Greater sage-grouse are large, rounded-winged, ground-dwelling birds, up to 30 inches long and two feet tall, weighing from two to seven pounds.  They have a long pointed tail with legs feathered to the base of the toes.  Females are a mottled brown, black, and white color.  Males are larger and have a large white ruff around their neck and bright yellow air sacks on their breasts, which they inflate during their mating displays.  They are found in 11 States:  Washington, Oregon, California, Nevada, Utah, Colorado, Idaho, Montana, North Dakota, South Dakota, and Wyoming.  Small populations are also found in the Canadian provinces of Alberta and Saskatchewan. 

How much sagebrush habitat is there? 

Current sagebrush habitat is estimated at approximately 160 million acres – about half of historic acreage. 

Is the Greater Sage Grouse the only wildlife dependent upon sagebrush habitats? 

No.  In fact, the following wildlife species are either partially or entirely dependent upon sagebrush habitat:  Pronghorn Antelope (also benefits from grassland habitats), the Sage Thrasher, the Gunnison Sage-Grouse (different species--in UT and western CO), the Pygmy Rabbit (petition finding pending), the Sage Sparrow (obligate), the Brewer's Sparrow, Ferruginous hawks, the Loggerhead Shrike, and the White-Tailed Prairie Dog.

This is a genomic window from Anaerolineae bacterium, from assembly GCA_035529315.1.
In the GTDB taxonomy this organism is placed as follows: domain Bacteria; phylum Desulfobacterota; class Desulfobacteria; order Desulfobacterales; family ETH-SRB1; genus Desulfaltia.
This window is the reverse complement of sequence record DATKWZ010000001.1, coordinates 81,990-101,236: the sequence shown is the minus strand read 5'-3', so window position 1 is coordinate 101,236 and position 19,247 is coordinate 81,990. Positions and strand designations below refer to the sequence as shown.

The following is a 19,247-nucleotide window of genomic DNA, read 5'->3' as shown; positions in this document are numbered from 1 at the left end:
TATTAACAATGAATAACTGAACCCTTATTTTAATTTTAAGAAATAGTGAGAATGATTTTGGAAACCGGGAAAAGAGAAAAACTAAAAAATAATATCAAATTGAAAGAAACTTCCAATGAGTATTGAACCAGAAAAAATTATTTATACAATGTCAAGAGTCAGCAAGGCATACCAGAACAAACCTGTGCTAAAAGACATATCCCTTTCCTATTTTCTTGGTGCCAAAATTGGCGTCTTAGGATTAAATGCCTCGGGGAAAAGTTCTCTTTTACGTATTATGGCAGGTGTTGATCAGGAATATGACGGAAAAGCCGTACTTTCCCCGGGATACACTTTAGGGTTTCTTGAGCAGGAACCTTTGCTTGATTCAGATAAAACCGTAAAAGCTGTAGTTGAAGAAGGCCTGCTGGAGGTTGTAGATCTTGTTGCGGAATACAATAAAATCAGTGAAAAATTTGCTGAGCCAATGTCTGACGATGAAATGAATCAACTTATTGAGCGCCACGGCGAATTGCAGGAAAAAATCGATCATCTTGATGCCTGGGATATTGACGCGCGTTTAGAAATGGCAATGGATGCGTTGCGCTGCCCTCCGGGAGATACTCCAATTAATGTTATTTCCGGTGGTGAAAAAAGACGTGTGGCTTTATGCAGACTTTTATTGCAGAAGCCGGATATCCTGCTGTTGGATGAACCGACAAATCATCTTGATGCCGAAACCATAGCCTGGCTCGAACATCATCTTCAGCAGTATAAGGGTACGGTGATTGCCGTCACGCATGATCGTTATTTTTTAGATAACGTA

What is being done to conserve greater sage-grouse? 

Concern about long-term declines in greater sage-grouse populations has prompted western State wildlife agencies and Federal agencies such as the Bureau of Land Management, U.S. Forest Service, and U.S. Fish and Wildlife Service to engage in a variety of cooperative efforts aimed at conserving and managing sagebrush habitat for the benefit of greater sage-grouse and other sagebrush-dependent species. 

  • Beginning in 1998, the Western Association of Fish and Wildlife Agencies (WAFWA), FWS and BLM formed a cooperative relationship to identify and implement conservation strategies throughout the range.  This effort led to the WAFWA Conservation Assessment of Greater Sage-Grouse and Sagebrush Habitats, a compilation of sage-grouse and sagebrush literature and data.

  • Western States that include portions of the current range of sage-grouse are developing conservation plans to address issues such as habitat loss, fragmentation, and degradation, and to identify opportunities for habitat restoration and enhancement. The goal is to find and implement local solutions for sage-grouse conservation.

  • Since 2001 the Service has provided Utah with $2.4 million and Washington with $730,000 for the restoration of sagebrush habitat. Through its Landowner Incentive Program, the Service also provided $1.4 million to Montana to improve the management of sagebrush habitat on private lands there.

  • The Shoshone and Arapaho tribes, on the Wind River Reservation in Wyoming, will use part of a recently awarded $190,000 Tribal Wildlife Grant to monitor sage-grouse populations, develop a management plan for the grouse and its habitat, and enhance the sagebrush ecosystem.

  • BLM has produced the final version of an interim national strategy outlining additional steps it will take to maintain, enhance and restore sage-grouse habitat on America’s public lands.  The strategy will guide BLM field offices until state and local sage-grouse conservation plans, developed in collaboration with state wildlife experts, are completed and made part of BLM land-use plans.